When I was at the Prosthetics Outreach Foundation at the beginning of my campaign I heard stories about people in Sierra Leone who lost a limb during their violent 10-year civil war. I saw a picture of a man who’s leg had been violently amputated by a machete by the rebels. He had been left for dead, but his indomitable spirit kept him alive. Today, with support from the Prosthetics Outreach Foundation’s sustainable program to make and provide legs to the many amputees in Sierra Leone, this man is walking and working again and contributing to his community.
Because of the earthquake in Haiti, an estimated 4,000 people lost a limb. The POF has added Haiti to their list of world-wide countries in which they provide limbs to people who need them. I think of these Haitian amputees nearly everyday on my walk. Are their wounds healing well? Do they have crutches to use while they wait for a leg? Can they get around at all?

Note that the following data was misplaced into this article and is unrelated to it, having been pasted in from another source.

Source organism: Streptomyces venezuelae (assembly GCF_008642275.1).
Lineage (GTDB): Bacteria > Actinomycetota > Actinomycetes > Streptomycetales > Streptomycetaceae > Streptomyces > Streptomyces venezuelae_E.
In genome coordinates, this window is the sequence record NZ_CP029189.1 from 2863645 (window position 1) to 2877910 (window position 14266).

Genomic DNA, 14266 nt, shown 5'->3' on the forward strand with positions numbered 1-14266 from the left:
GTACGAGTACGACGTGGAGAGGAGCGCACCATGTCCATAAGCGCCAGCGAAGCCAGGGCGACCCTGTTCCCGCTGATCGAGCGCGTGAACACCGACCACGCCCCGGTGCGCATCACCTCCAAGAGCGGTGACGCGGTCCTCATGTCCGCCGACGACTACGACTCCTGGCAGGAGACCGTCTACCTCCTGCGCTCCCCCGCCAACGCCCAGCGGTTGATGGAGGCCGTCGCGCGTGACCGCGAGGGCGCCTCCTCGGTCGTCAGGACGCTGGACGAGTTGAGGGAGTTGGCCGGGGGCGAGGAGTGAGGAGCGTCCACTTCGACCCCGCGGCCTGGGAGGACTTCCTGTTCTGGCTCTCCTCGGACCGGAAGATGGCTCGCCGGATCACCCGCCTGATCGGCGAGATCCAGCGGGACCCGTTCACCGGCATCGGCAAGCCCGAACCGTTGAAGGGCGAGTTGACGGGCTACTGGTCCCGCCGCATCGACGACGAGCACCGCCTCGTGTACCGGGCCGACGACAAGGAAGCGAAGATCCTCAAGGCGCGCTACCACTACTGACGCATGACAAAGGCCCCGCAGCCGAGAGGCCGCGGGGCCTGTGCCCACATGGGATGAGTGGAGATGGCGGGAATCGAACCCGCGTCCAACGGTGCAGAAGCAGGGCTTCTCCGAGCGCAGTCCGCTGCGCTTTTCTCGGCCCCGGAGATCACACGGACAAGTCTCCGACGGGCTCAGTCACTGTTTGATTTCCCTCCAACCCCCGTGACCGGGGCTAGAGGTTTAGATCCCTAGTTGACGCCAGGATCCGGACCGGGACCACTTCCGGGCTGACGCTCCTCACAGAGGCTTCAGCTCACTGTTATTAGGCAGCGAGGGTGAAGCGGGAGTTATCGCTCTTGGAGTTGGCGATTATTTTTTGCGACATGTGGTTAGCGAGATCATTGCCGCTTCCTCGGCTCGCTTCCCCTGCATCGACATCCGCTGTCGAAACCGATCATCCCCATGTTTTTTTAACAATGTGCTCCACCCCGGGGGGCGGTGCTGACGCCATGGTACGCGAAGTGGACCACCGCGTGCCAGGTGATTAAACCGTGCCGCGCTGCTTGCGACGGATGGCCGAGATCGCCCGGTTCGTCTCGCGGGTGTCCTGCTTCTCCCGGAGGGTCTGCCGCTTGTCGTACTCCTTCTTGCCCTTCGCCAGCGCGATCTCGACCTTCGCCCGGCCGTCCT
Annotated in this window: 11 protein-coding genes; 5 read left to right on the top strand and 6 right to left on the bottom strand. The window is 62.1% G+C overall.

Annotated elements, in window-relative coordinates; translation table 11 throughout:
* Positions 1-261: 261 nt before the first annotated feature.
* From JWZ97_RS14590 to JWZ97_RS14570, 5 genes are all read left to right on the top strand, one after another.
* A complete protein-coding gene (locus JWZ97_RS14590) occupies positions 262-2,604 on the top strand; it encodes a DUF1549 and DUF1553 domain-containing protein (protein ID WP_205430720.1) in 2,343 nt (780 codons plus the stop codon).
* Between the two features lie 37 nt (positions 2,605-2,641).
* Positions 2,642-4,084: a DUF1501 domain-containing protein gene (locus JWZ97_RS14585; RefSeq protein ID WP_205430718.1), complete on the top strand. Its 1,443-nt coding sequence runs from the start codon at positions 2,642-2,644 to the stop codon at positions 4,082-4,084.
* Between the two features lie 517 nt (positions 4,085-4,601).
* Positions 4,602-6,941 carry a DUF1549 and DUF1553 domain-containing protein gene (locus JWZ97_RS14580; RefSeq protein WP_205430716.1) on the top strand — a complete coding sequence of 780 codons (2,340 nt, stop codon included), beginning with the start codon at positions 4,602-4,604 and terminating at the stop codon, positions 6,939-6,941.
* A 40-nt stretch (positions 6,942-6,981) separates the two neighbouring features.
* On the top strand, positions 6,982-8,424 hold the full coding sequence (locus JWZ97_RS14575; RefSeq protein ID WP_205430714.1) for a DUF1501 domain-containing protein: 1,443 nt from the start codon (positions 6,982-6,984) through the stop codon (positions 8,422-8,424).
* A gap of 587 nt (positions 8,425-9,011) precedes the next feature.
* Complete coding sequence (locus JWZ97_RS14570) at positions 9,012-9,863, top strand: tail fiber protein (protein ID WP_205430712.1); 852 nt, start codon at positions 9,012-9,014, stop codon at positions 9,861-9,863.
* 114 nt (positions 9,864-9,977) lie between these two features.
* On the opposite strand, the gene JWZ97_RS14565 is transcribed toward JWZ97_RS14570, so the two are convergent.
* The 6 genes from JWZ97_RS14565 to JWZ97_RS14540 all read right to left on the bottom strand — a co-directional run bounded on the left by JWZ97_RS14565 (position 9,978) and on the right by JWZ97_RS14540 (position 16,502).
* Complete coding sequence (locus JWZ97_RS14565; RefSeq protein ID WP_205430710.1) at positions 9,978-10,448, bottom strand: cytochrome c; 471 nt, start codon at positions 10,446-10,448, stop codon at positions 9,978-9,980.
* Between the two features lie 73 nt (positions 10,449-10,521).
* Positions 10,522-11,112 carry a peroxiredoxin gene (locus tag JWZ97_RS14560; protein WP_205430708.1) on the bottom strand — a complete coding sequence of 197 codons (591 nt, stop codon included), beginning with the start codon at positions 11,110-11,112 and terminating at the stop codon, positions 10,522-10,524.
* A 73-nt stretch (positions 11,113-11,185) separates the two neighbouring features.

I am humbled by the amputees in Sierra Leone and Haiti. I can’t even compare myself to them. Their trauma has been so encompassing, so wide-reaching. I try to imagine their lives and I can’t.
Sometimes I wonder how a woman in Bellingham, Washington can make a difference in the lives of these people. But I have to believe I can. If I doubt my ability to make a difference then I don’t know what I will tell my children when it’s time for them to go out into the world to make their mark.
I do what I can, one step at a time. One of my favorite songs is “Calling All Angels” by Jane Siberry. In her angelic voice, she sings, “It’s one foot then the other as you step out onto the road.” That’s all any of us can really do, walk our personal paths of passion, one step at a time, with faith that the path ahead will lead us to our destination. I trust that walking my daily mile matters. Even though they don’t know that I’m doing this for them, for me, it’s enough to know I am walking for the Haitians and all the other amputees who otherwise won’t walk again.